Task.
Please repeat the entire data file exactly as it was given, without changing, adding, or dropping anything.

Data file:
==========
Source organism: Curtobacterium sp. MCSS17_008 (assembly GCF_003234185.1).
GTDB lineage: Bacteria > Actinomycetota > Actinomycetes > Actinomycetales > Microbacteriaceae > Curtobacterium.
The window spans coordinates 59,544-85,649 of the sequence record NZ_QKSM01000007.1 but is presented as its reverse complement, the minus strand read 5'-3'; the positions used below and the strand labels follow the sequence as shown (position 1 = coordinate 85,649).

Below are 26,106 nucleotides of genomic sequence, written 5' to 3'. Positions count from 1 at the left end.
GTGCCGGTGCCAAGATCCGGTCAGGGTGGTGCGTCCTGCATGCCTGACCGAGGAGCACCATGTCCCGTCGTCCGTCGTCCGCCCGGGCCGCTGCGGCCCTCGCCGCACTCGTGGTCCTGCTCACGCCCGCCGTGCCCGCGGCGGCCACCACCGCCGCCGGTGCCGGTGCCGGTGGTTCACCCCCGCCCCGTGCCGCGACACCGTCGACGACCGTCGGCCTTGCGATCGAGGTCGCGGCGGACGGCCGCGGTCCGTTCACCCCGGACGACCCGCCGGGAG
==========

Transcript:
Source organism: Curtobacterium sp. MCSS17_008 (assembly GCF_003234185.1).
GTDB lineage: Bacteria > Actinomycetota > Actinomycetes > Actinomycetales > Microbacteriaceae > Curtobacterium.
The window spans coordinates 59,544-85,649 of the sequence record NZ_QKSM01000007.1 but is presented as its reverse complement, the minus strand read 5'-3'; the positions used below and the strand labels follow the sequence as shown (position 1 = coordinate 85,649).

Below are 26,106 nucleotides of genomic sequence, written 5' to 3'. Positions count from 1 at the left end.
GTGCCGGTGCCAAGATCCGGTCAGGGTGGTGCGTCCTGCATGCCTGACCGAGGAGCACCATGTCCCGTCGTCCGTCGTCCGCCCGGGCCGCTGCGGCCCTCGCCGCACTCGTGGTCCTGCTCACGCCCGCCGTGCCCGCGGCGGCCACCACCGCCGCCGGTGCCGGTGCCGGTGGTTCACCCCCGCCCCGTGCCGCGACACCGTCGACGACCGTCGGCCTTGCGATCGAGGTCGCGGCGGACGGCCGCGGTCCGTTCACCCCGGACGACCCGCCGGGAG